Bios of Shortlisted Writers
Joshua Chizoma is a Nigerian writer. His works have been published or are forthcoming in Prairie Schooner, Lolwe, AFREADA, Entropy Magazine, Anathema Magazine, Agbowo Magazine, and Prachya Review. His story, ‘A House Called Joy’ won the 2018 Kreative Diadem Prize in the flash fiction category. He won the 2020 Awele Creative Trust Short Story Prize with his short story “Their Boy” and was shortlisted for the 2021 Afritondo Short Story Prize. He is an alumnus of the 2019 Purple Hibiscus Creative Writing Workshop taught by Chimamanda Ngozi Adichie.
Nana-Ama Danquah was born in Accra, Ghana and immigrated to the US as a child. She is the author of the memoir Willow Weep for Me: A Black Woman’s Journey Through Depression and editor of the anthologies Becoming American, Shaking the Tree, The Black Body and, most recently, Accra Noir. Her work has been widely anthologized and published in magazines and newspapers such as Essence, the Washington Post, the Village Voice, and the Los Angeles Times. She has taught at Otis College of Arts and Design; Antioch College; University of Ghana; and, NYU in Ghana.
Hannah Giorgis is a staff writer at The Atlantic. The daughter of Ethiopian immigrants, she lives in Brooklyn by way of Southern California. Her criticism and reporting have appeared in publications including the New York Times magazine, The Guardian, and Pitchfork. Hannah’s short stories have appeared in the Addis Ababa Noir anthology, the Lifted Brow literary journal, and SPOOK magazine. She was the recipient of the 2018 Yoojin Grace Wuertz Writers of Immigration and Diaspora fellowship at the Jack Jones Literary Arts retreat and the 2021 Writer-in-Residence at Syracuse University’s S.I. Newhouse School of Public Communications. Most recently, Hannah co-wrote Ida B. The Queen: The Extraordinary Life and Legacy of Ida B. Wells, a dedication to the pioneering American journalist and advocate, with Wells’ great-granddaughter, Michelle Duster.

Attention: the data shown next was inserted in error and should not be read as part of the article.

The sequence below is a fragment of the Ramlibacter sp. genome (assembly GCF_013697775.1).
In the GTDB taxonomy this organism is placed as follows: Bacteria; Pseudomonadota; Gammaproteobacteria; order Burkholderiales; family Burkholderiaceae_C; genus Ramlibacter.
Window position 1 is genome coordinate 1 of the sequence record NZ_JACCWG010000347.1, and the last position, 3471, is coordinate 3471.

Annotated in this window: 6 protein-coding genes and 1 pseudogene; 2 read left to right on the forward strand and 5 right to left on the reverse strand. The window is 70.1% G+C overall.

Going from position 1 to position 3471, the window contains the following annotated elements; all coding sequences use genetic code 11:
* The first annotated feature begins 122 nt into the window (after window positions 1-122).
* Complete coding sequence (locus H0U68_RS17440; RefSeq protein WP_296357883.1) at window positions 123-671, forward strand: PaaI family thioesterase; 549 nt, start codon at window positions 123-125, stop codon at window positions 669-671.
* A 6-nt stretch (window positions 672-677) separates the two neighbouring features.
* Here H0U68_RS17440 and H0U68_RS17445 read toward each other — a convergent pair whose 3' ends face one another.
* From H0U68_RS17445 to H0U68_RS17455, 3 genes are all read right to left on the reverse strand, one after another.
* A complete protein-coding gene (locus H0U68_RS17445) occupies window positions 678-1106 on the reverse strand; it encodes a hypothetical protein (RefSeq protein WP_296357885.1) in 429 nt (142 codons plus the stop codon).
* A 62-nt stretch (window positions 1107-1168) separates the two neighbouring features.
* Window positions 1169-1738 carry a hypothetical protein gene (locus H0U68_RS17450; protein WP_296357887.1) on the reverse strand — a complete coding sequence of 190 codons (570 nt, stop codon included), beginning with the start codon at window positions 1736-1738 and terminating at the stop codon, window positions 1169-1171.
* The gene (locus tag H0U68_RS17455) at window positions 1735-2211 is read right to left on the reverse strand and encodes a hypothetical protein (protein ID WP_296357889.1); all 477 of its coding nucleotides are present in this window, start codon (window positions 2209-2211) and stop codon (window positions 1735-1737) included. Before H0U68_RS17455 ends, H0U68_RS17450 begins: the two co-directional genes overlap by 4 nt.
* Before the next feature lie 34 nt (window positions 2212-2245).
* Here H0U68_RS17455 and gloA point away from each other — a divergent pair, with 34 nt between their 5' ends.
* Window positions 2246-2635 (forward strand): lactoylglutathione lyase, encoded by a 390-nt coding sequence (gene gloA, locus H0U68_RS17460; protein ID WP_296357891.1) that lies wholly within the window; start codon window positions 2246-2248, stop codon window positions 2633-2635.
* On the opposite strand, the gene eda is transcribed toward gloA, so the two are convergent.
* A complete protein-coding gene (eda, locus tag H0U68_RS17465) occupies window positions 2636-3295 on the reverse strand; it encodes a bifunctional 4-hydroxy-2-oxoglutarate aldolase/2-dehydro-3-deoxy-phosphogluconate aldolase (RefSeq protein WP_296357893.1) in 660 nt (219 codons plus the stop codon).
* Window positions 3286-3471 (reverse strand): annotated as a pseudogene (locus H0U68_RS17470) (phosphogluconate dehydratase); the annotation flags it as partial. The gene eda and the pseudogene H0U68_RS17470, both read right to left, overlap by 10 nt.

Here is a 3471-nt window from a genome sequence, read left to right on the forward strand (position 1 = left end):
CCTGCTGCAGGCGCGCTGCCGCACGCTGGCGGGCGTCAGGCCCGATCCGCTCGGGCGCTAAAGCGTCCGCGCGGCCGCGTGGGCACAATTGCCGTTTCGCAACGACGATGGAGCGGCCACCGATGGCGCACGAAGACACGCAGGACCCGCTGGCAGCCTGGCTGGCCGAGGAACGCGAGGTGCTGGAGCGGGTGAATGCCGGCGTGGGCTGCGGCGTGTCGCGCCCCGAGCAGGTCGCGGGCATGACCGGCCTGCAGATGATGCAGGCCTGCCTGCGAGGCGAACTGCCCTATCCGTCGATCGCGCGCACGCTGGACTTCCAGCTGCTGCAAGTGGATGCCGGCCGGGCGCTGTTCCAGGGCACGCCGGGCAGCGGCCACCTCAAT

Idza Luhumyo is a Kenyan writer. Her work has been published by Popula, Jalada Africa, The Writivism Anthology, Baphash Literary & Arts Quarterly, MaThoko’s Books, Gordon Square Review, Amsterdam’s ZAM Magazine, Short Story Day Africa, the New Internationalist, The Dark, and African Arguments. Her work has been shortlisted for the Short Story Day Africa Prize, the Miles Morland Writing Scholarship, and the Gerald Kraak Award. She is the inaugural winner of the Margaret Busby New Daughters of Africa Award (2020) and winner of the Short Story Day Africa Prize (2021).
Billie McTernan is a writer and artist who experiments with literary and visual art forms. She has an MFA from the Kwame Nkrumah School of Science and Technology in Kumasi, and has published many articles and essays from her travels in West Africa. As a storyteller, she is drawn to the ways that stories are manifested, be it through the body in dance and performance, or through literature, sound and visual arts. She has been published in TSA Art Magazine, ARTnews, Artsy, Financial Times Life & Arts, Contemporary And, ARTS.BLACK and other independent artist-run platforms. She is currently working on a piece that falls somewhere between a short story and a novel.